July 27, 2012 by Irish Peloton
Irish cyclists at the Olympics
In London tomorrow, the cycling road race takes place over 250km and provides each of the competitors the opportunity to secure the first medals on offer at the 2012 Olympic games. Representing Ireland are David McCann, Nicolas Roche and Daniel Martin. Although Ireland have never won a medal of any sort in this discipline, the green jerseys are not without their history in this prestigious event. With Roche and McCann both having competed in previous games, Martin is set to be the 30th cyclist to represent Ireland in the Olympic games men’s road race.
As cycling remained an amateur event at the Olympics until 1996, many of Ireland’s top amateurs have represented Ireland in the road race. The very first Irish competitor was Dubliner John Woodcock who finished 44th out of 75 starters at the 1928 games in Amsterdam. There was a lull then until the sixties when the likes of Peter Crinnion and Liam Horner had the honour of competing.
However, for riders who were good enough to consider turning professional, there was really only one opportunity to compete at the Olympics, while they were still young and eligible before they turned professional. For Ireland’s best ever cyclists Sean Kelly and Stephen Roche, they never had the chance to shine at the summer games for very different reasons.
Kelly was caught, along with Pat McQuaid, racing in the Rapport Toer in South Africa under false names and nationalities at a time when competing within this country was banned in protest against Apartheid. As a result, the pair were banned from competing in the Olympic games for life. This meant Kelly could not compete at the 1976 Olympics in Montreal which would have been his only chance to compete anyway because he turned professional the following year.
Unlike Kelly, Roche was afforded the opportunity to go to an Olympic games, in 1980 in Moscow. The youngster from Dundrum had won the Rás the previous year and had recently won the amatuer edition of Paris-Roubaix. Roche was headed for the Olympics with realistic ambitions of bringing home a medal.
But over the 189km route, Roche suffered badly and performed well below expectations coming home in 45th place. The race was won by the home Soviet rider Sergei Sukhoruchenkov who finished more than seven minutes ahead of all but two riders. Peter Crinnion was the Irish team manager in Moscow and having competed himself 20 years previously, he knew first hand what to expect from the Olympic games road race:
In 22 years in cycling, I have never seen anything to match the display of power produced by Sukhoruchenkov yesterday and I honestly believe that even the great Eddy Merckx, in his heyday,might have been pushed to match it.
At the next Olympic games in Los Angeles in 1984, Martin Earley became the first rider to crack the top 20 when he finished in 19th place behind the winner, Alexi Grewal. Earley would go on to ride the mountain bike event at the 1996 Atlanta Olympics where he finished in 25th (a 19 year-old Cadel Evans finished in ninth).
It wasn’t until 2004 that Earley’s best road race placing of 19th was beaten as the best placed Irish rider in the race finished in 13th place. It remains the best placing an Irish road race rider has ever achieved at the Olympic games and it was achieved by Ciaran Power.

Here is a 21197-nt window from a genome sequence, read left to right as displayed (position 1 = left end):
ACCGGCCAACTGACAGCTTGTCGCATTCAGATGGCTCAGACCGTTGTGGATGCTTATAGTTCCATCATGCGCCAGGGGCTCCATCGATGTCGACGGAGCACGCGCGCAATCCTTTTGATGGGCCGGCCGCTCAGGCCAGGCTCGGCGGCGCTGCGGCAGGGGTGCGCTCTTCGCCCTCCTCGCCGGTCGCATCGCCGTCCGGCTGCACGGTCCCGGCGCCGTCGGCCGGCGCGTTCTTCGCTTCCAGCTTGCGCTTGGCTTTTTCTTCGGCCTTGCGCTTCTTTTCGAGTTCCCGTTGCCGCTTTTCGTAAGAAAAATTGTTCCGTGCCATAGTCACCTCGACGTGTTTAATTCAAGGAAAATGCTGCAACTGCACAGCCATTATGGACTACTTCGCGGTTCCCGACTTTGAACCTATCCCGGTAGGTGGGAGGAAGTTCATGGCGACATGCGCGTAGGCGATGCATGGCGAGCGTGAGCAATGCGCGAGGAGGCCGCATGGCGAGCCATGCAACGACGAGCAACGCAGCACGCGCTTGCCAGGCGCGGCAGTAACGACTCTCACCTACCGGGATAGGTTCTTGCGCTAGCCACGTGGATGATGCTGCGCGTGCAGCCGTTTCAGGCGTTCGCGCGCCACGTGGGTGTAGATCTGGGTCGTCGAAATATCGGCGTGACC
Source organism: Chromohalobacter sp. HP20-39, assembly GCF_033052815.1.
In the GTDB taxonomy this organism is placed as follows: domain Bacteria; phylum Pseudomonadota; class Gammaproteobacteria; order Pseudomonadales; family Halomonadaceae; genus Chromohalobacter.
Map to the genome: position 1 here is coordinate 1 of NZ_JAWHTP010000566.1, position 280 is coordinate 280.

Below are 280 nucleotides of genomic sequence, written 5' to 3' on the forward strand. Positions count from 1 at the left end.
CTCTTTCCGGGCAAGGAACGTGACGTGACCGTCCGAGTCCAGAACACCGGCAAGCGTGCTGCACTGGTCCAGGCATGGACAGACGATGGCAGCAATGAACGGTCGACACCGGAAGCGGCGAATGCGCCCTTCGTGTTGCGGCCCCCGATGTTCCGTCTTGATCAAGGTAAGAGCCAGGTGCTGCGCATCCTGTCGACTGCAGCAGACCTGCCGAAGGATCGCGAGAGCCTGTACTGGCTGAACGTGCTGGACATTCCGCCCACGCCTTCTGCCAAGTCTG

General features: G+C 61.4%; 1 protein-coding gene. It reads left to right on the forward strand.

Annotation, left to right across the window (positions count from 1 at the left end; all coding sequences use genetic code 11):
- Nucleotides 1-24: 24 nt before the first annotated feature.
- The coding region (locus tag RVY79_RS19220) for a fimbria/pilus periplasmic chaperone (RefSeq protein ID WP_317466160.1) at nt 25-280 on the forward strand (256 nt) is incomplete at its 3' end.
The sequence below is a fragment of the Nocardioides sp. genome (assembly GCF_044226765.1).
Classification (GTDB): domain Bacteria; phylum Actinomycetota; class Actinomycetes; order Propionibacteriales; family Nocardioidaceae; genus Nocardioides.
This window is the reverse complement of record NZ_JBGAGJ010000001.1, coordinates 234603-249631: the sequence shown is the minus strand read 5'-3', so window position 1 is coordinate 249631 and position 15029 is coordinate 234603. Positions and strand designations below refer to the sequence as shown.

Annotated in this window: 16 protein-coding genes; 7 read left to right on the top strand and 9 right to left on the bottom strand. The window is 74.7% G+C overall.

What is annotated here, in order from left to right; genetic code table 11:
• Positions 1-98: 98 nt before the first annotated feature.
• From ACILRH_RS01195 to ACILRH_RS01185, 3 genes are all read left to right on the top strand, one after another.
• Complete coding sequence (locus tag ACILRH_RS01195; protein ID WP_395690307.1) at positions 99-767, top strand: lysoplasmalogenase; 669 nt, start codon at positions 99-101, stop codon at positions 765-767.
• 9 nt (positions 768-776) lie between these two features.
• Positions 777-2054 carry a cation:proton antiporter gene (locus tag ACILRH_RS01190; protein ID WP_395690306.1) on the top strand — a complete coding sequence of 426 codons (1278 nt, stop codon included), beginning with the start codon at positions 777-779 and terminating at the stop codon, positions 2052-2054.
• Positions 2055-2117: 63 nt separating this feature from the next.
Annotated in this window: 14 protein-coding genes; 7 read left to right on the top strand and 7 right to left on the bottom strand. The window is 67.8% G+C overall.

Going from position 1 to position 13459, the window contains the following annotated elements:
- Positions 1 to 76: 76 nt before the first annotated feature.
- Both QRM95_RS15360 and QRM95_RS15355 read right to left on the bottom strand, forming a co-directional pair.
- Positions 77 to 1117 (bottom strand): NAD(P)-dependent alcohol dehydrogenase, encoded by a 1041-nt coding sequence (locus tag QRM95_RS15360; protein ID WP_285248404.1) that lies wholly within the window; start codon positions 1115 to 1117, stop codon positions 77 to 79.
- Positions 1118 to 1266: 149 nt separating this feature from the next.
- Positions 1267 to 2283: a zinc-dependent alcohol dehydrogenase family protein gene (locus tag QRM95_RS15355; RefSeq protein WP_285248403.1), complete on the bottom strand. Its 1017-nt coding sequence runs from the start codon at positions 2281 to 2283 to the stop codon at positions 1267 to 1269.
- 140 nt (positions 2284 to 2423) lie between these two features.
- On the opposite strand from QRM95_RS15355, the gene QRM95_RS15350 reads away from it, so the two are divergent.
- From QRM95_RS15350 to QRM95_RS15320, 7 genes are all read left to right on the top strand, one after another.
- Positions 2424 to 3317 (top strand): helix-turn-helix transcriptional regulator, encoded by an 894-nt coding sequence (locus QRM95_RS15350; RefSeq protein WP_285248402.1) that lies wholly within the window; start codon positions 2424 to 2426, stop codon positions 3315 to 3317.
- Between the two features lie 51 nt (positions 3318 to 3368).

In the early part of the millenium, Power was plugging a massive gap in Irish professional cycling caused be the retirements of Kelly, Roche and Earley. Until Mark Scanlon turned professional, folllowed later by Nicolas Roche and Philip Deignan, Power was the only Irish rider to take part in a Grand Tour when he completed the Giro d’Italia in 122nd place at the age of 24 as part of the ill-fated Linda McCartney cycling team.
After the Linda McCartney team ceased to be, after a brief hiatus at a lower level French team, Power found himself riding for an American team, Navigators Cycling where he would ride alongside compatriot David O’Loughlin.
Although he was no longer riding Grand Tours, Power won the Rás in 2002 and won two stages the following year. Power had already competed at the Olympics in 2000 where he finished the road race in 74th but in 2004, he made the Irish Olympic road race team once more as he was selected alongside Scanlon who had just completed his first Tour de France.
In the hazy heat in Athens on 15th August 2004, Power put in a performance which he holds high above any he ever produced in winning multiple stages and the overall at the Rás Tailteann:
That was definitely as good as I’d hoped. My best race ever. I wanted to get into the top 30, but in the back of my mind thought top 20. So yeah, I’m delighted.
The race consisted of 17 laps on a circuit producing a total of 224km. After 13 of the 17 laps, Power was part of a six-man breakaway alongside the likes of Robbie McEwen. Annoyingly for Power, the break was caught with three laps to go and it looked like his hopes for a high placing were lost, but Power held on.
Bettini attacked off the front bringinig Sergio Paulinho and the pair would fight it out for Gold and Silver. Axel Merckx broke from the bunch coming up to the line to take an Olympic bronze medal, finally something he could lord over his father. But back in the bunch, Power fought his way to the front to take 13th place punching the air with satisfaction as he crossed the line.
The Irish manager on the day was Martin O’Loughlin:
I’d a sneaking suspicion Ciaran would do that. In Cyprus he was training behind me on a motorbike and he was just getting faster and faster. His speed was going up every day. And in the sprints I’d be doing 46 or 47 miles an hour and he’d still beat me.
…and no Irish rider has beaten Power since.